LGBT inclusion in Organization

LGBT inclusion in Organization

On 6 September 2018, the Supreme Court scrapped a colonial-era ban and ruled that Section 377 is unconstitutional as it infringed on the fundamental rights of autonomy, intimacy and identity, thus legalising homosexuality in India. Majority of organizations showed their solidarity on social media by adding pride colours on their app/social media pages as a brand building exercise. However, in reality, have the organizations, working towards this cause made any progressive policies and a bias-free environment for the LGBT community? Let’s know the terms better before we understand how marginalization and discrimination of a community restrict markets, shrinking the existing pool of talent and in turn slows down the economic growth and what can be done!

Gender and sexuality are two different aspects. “Sex” is a label assigned to one at birth based on the genitals they are born with i.e. “Male”, “Female” and in some cases “Intersex”. In contrast, “Gender” is different from sexual orientation, which is how we explain masculinity and femininity. Think of a linear scale with Masculinity on one end and Feminity on the other. Instead of emoting one or the other trait based on sex, one can move throughout the gender scale freely and express various degrees of both traits despite their biological anatomy. For example, Radhika’s sex and gender match so she can be categorized as cisgender. Transgenders, who are just as human as the rest, do not identify their gender identity with their assigned sex at birth. Eg: Radhik identifies as a transman even though the assigned sex was female.

Transgender is not a third gender. It is an umbrella term for various genders that aren’t exclusively Masculine or Feminine. It includes Bigender (people who identify with two genders), Pangender (person who identify with all genders) and Agender (people who are genderless). People can choose from many terms and definitions which they think represent their gender identity and matches their self-expression. Sexual orientation is about whom you’re attracted to and want to have sexual, emotional or romantic relationships with. These orientations include homosexuals (gay, lesbian), heterosexual, bisexual, and asexual.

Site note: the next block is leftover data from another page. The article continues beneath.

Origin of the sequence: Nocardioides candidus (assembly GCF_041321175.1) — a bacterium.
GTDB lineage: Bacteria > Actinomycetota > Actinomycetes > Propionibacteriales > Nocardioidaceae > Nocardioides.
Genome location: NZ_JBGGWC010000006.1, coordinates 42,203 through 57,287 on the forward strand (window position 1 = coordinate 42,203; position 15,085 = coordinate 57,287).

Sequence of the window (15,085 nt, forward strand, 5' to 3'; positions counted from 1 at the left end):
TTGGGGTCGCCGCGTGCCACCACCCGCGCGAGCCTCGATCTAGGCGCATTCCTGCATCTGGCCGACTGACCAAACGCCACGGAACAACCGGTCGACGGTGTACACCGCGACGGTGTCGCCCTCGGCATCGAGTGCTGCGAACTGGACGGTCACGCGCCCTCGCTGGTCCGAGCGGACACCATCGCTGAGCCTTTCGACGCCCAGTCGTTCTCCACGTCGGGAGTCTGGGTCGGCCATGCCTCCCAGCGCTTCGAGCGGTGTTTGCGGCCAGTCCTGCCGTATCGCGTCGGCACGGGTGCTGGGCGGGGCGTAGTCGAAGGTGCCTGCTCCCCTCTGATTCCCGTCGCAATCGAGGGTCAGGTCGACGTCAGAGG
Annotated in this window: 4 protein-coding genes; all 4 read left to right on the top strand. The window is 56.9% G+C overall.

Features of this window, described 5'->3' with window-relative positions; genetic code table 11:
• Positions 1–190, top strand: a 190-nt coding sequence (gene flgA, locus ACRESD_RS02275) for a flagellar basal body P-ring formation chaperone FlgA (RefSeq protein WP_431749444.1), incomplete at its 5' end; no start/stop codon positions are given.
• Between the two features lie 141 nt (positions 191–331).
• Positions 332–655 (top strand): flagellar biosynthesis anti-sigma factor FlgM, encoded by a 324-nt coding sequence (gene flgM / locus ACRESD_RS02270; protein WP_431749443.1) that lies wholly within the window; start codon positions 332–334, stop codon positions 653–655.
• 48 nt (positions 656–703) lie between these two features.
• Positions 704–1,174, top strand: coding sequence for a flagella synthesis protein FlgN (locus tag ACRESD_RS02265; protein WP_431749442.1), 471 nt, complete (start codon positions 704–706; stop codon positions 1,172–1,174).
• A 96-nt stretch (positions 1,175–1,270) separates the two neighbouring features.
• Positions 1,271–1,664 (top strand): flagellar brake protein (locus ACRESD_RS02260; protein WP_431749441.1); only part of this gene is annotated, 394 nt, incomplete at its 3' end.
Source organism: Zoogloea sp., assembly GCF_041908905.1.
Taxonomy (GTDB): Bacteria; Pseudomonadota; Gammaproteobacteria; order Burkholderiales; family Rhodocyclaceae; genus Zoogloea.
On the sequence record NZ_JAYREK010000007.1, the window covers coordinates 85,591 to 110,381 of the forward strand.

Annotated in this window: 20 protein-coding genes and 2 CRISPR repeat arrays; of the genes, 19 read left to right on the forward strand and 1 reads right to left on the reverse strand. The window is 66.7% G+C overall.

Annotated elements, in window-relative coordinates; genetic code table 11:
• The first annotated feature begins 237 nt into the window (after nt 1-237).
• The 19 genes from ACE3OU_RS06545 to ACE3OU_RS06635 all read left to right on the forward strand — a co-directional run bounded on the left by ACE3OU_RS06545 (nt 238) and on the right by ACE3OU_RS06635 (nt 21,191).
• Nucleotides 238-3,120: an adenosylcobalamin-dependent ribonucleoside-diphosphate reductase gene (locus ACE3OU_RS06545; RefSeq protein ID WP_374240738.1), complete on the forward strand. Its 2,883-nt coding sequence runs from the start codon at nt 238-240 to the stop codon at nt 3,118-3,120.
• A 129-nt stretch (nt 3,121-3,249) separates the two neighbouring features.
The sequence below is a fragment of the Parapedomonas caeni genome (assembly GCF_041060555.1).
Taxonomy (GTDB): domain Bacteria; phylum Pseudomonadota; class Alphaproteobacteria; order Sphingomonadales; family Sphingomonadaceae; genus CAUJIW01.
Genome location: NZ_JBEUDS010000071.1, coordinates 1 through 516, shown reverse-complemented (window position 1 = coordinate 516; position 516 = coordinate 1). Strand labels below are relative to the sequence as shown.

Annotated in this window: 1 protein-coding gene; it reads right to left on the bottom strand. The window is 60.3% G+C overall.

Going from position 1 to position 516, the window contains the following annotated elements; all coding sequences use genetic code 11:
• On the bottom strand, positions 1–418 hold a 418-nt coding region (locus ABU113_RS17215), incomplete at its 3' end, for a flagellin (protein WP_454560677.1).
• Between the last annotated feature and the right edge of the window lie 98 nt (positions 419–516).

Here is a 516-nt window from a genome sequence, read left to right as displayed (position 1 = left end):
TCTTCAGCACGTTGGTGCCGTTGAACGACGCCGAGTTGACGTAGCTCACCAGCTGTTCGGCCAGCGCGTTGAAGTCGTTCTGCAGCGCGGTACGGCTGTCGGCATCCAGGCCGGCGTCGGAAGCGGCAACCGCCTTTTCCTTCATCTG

The historic judgement of the government to recognize LGBT’s fundamental right to live and work with dignity paved a path for an inclusive Indian Society. On the other hand, it was reported by World Bank that India faced a loss of $32 billion in GDP, or 1.7% of the country's GDP due to homophobia.

Homophobia and Trans phobia have only been removed in theory but still remains a major concern. These concerns have been addressed by Fortune 500 companies like Microsoft, Google, IBM, LinkedIn to KPMG, Barclays, Goldman Sachs, Virgin and several others. These companies have spread awareness and taken initiatives at various levels, forums, scaling up to become providers of equal opportunity. For instance, Google runs a voluntary employee group called “Gaylers” and Intel has an initiative named “ IGLOBE” to increase awareness; Tata Steel aims to have a diverse workforce and envisions to have 25% of its workforce from diverse groups by 2020 aiming 5% to be from LGBT community.

Indian cities, such as New Delhi and Mumbai, are at par with Bangkok and Manila when it comes to LGBT inclusion in organizations. The range of inclusion is very diverse, as the other organizations especially start-ups, SME’s and MSME’s are yet to take concrete initiatives to encourage talent from this segment of society. The companies who are struggling to figure out strategies to become an inclusive company might find some ideas in the pointers below:

1. Inclusion/ Anti-discrimination policy.

Policies are important and organizations should develop policies that are gender-neutral. They should be focussed on zero-tolerance towards discrimination. The policies should be reviewed periodically and strict action should be taken against employees who do not adhere to them E.g.

• The documents should not reflect a person’s gender identity and expression, including their preferred name and pronoun.

• Disclosing details of an employee’s trans history should only be done with consent.

• Denying employees access to locker rooms and/or restrooms that correspond to their self-identified gender identity.

• Prohibiting employees from dressing or otherwise expressing themselves according to their gender identity or expression.

• Refusing to respect employee’s gender identity or expression.